15. Riangwiwat T, Blakenshio JC. Vascular complications of transradial access for cardiac catheterization. US Cardiol 2021;15:e04.

16. Bertrand OF, Larose E, Rodés-Cabau J et al. Incidence, predictors, and clinical impact of bleeding after transradial coronary stenting and maximal antiplatelet therapy. Am Heart J 2009;157:164–9.

17. Tizón-Marcos H, Barbeau GR. Incidence of compartment syndrome of the arm in a large series of transradial approach for coronary procedures. J Interv Cardiol 2008;21:380–4.

18. Pancholy SB, Bernat I, Bertrand OF, Patel TM. Prevention of radial artery occlusion after transradial catheterization: the PROPHET-II randomized trial. JACC Cardiovasc Interv 2016;9:1992–9.

19. Jolly SS, Yusuf S, Cairns J et al.; RIVAL Trial Group. Radial versus femoral access for coronary angiography and intervention in patients with acute coronary syndromes (RIVAL): a randomised, parallel group, multicentre trial. Lancet 2011;377:1409–20.

20. Rymer JA, Rao SV. Preventing acute radial artery occlusion: a battle on multiple fronts. JACC Cardiovasc Interv 2018;11:2251–3.

21. Kim D, Orron DE, Skillman JJ et al. Role of superficial femoral artery puncture in the development of pseudoaneurysm and arteriovenous fistula complicating percutaneous transfemoral cardiac catheterization. Cathet Cardiovasc Diagn 1992;25:91–7.

22. Saito S, Ikei H, Hosokawa G et al. Influence of the ratio between radial artery inner diameter and sheath outer diameter on radial artery flow after transradial coronary intervention. Catheter Cardiovasc Interv 1999;46:173–8.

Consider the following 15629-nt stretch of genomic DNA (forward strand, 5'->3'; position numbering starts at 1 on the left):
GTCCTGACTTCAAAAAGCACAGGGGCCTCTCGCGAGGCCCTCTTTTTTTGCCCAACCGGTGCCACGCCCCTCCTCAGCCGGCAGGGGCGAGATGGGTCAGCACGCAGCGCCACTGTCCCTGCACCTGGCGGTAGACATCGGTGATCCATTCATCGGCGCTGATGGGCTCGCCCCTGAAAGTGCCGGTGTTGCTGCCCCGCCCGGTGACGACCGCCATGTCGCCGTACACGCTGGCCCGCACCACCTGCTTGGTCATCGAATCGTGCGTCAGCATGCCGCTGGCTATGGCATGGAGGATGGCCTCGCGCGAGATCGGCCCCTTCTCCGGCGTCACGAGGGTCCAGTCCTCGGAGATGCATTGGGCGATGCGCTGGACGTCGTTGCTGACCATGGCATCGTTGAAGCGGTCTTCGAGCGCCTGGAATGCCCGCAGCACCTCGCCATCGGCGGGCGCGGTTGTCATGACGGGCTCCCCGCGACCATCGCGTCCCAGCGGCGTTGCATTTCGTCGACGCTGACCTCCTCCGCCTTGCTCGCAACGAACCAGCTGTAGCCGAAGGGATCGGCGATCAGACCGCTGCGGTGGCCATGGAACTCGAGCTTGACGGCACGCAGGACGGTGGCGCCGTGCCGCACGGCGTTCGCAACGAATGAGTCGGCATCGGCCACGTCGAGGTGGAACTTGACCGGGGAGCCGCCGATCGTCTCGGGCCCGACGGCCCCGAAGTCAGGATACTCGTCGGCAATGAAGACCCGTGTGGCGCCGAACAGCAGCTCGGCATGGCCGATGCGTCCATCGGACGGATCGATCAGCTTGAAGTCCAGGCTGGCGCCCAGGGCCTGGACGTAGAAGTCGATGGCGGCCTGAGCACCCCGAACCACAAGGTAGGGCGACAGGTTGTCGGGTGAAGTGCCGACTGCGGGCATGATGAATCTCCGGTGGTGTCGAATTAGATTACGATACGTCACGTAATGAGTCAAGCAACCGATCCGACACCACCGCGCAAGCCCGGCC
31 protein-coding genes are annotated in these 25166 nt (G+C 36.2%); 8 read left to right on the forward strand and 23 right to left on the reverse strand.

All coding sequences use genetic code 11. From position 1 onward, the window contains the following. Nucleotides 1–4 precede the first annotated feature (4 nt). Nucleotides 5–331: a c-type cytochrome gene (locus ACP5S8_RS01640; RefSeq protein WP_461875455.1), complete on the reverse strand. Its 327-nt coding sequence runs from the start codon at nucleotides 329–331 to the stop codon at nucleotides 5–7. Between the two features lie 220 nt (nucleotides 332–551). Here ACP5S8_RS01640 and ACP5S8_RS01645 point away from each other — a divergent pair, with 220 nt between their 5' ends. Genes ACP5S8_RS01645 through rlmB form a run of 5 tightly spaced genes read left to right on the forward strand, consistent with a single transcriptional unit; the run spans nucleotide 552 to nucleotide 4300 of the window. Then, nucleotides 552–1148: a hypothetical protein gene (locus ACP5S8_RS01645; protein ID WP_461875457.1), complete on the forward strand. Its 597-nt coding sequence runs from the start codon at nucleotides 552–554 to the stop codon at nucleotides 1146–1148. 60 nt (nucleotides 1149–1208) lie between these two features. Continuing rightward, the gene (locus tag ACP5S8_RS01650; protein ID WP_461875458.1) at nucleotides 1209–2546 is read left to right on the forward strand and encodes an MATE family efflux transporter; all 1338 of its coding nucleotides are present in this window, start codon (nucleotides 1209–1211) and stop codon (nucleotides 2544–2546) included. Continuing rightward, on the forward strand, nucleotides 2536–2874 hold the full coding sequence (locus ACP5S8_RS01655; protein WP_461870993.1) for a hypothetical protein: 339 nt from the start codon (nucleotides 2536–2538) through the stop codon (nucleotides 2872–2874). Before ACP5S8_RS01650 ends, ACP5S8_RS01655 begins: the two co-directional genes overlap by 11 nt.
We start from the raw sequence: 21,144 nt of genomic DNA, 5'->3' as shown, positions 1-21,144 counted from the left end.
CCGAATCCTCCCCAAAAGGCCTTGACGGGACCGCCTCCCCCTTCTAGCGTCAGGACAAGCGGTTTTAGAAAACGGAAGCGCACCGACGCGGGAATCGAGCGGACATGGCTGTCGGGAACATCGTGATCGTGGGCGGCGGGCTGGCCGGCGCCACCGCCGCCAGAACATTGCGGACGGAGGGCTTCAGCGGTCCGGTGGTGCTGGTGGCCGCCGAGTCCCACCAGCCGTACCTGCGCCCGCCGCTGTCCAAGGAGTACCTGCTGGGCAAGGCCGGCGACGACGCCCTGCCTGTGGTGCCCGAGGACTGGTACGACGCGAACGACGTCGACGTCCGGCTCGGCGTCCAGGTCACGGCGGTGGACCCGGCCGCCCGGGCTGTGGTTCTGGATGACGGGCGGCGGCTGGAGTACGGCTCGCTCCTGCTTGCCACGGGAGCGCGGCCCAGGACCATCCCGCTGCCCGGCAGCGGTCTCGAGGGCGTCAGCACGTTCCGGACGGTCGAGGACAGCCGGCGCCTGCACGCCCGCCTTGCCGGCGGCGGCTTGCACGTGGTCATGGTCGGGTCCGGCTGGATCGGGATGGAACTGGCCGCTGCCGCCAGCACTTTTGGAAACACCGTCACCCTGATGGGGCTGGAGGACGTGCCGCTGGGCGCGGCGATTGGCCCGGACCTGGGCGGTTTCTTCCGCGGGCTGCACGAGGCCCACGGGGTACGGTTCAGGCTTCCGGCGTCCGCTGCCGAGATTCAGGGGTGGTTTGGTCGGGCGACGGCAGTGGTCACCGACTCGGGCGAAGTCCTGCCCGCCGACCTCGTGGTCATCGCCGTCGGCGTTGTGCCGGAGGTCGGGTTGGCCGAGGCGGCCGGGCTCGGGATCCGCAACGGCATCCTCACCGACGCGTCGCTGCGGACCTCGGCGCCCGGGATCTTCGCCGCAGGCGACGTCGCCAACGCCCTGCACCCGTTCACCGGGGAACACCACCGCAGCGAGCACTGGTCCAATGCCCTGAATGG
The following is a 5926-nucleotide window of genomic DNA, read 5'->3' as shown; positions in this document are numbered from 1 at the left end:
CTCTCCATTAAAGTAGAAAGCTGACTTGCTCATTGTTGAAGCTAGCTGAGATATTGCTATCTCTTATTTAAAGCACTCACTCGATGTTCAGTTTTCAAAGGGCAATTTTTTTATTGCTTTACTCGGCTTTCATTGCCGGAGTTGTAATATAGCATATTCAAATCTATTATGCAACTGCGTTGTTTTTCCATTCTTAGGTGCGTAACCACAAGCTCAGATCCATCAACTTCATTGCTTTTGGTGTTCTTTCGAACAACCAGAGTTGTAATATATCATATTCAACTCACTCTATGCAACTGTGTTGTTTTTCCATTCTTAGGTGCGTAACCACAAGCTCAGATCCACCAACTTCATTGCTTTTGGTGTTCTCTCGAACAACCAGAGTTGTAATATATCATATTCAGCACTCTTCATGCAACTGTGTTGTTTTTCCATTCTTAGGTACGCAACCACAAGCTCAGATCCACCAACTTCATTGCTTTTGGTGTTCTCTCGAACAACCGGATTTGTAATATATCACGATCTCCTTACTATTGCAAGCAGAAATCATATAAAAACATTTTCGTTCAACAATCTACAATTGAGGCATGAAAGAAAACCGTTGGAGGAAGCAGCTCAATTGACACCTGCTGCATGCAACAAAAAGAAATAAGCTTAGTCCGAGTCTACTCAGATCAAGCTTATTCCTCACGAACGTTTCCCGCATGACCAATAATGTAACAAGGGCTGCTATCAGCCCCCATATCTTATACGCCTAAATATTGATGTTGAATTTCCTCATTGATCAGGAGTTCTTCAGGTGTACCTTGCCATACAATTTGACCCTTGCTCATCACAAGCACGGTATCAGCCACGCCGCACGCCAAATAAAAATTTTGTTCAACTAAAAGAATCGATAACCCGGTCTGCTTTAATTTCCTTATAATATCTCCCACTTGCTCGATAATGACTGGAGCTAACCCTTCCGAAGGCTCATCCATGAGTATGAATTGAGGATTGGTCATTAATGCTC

23. Aminian A, Sgueglia G, Wiemer M et al. Distal versus conventional radial access for coronary angiography and intervention. JACC Interv 2022;15:1191–201.

24. Rear R, Bell RM, Hausenloy DJ. Contrast-induced nephropathy following angiography and cardiac interventions. Heart 2016;102:638–48.

25. Windecker S, Kolh P, Alfonso F et al. 2014 ESC/EACTS guidelines on myocardial revascularization: the task force on myocardial revascularization of the European Society of Cardiology (ESC) and the European Association for Cardio-Thoracic Surgery (EACTS) developed with the special contribution of the European Association of Percutaneous Cardiovascular Interventions (EAPCI). Eur Heart J 2014;35:2541–619.

26. National Institute for Health and Care Excellence. Acute kidney injury: prevention, detection and management. NG148. London: NICE, 2019. Available from:

27. Wang C, Chen W, Yu M, Yang P. Comparison of acute kidney injury with radial vs. femoral access for patients undergoing coronary catheterization: an updated meta-analysis of 46,816 patients. Exp Ther Med 2020;20:42.